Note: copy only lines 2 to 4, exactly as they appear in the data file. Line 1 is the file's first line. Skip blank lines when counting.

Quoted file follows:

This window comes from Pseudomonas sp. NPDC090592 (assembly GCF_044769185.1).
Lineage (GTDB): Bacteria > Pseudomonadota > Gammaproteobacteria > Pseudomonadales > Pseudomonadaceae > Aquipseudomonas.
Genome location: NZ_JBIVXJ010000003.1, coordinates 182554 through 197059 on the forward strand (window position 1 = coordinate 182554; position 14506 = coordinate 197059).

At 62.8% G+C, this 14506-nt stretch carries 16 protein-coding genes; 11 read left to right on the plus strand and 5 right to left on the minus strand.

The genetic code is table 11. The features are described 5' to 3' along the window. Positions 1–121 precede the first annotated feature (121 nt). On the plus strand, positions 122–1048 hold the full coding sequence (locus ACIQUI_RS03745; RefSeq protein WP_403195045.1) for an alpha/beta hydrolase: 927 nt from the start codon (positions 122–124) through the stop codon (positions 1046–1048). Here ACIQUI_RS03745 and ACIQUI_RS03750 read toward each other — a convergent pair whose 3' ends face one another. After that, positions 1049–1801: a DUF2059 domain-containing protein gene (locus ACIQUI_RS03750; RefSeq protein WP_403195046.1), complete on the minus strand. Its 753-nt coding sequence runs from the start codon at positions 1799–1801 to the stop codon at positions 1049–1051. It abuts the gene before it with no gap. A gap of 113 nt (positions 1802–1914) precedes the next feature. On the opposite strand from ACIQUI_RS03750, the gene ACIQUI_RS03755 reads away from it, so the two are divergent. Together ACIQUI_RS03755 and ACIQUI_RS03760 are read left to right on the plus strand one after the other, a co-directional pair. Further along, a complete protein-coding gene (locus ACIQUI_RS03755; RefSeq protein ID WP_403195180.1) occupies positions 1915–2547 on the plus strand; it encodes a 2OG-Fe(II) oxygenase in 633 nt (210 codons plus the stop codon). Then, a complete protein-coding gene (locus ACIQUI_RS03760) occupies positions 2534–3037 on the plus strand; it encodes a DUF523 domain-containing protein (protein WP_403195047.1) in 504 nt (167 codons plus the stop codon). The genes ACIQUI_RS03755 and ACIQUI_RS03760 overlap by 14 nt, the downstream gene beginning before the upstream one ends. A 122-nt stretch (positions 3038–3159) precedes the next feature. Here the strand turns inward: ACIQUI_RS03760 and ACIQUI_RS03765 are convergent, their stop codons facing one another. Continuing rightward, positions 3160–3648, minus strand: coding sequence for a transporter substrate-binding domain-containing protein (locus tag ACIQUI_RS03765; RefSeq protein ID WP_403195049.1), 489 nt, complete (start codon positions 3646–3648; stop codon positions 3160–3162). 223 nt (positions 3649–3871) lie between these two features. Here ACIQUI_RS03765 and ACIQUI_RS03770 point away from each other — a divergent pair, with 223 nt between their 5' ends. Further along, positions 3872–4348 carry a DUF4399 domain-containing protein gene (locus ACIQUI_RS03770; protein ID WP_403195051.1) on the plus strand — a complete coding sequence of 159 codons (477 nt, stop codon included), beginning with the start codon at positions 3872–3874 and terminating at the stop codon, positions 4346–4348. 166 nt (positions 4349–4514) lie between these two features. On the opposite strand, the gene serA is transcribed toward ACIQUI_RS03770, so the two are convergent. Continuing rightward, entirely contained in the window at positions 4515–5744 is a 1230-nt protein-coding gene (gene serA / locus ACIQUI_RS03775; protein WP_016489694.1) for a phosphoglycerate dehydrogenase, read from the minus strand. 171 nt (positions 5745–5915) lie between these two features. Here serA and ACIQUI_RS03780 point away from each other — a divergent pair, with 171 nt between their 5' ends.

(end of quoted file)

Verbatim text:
Lineage (GTDB): Bacteria > Pseudomonadota > Gammaproteobacteria > Pseudomonadales > Pseudomonadaceae > Aquipseudomonas.
Genome location: NZ_JBIVXJ010000003.1, coordinates 182554 through 197059 on the forward strand (window position 1 = coordinate 182554; position 14506 = coordinate 197059).

At 62.8% G+C, this 14506-nt stretch carries 16 protein-coding genes; 11 read left to right on the plus strand and 5 right to left on the minus strand.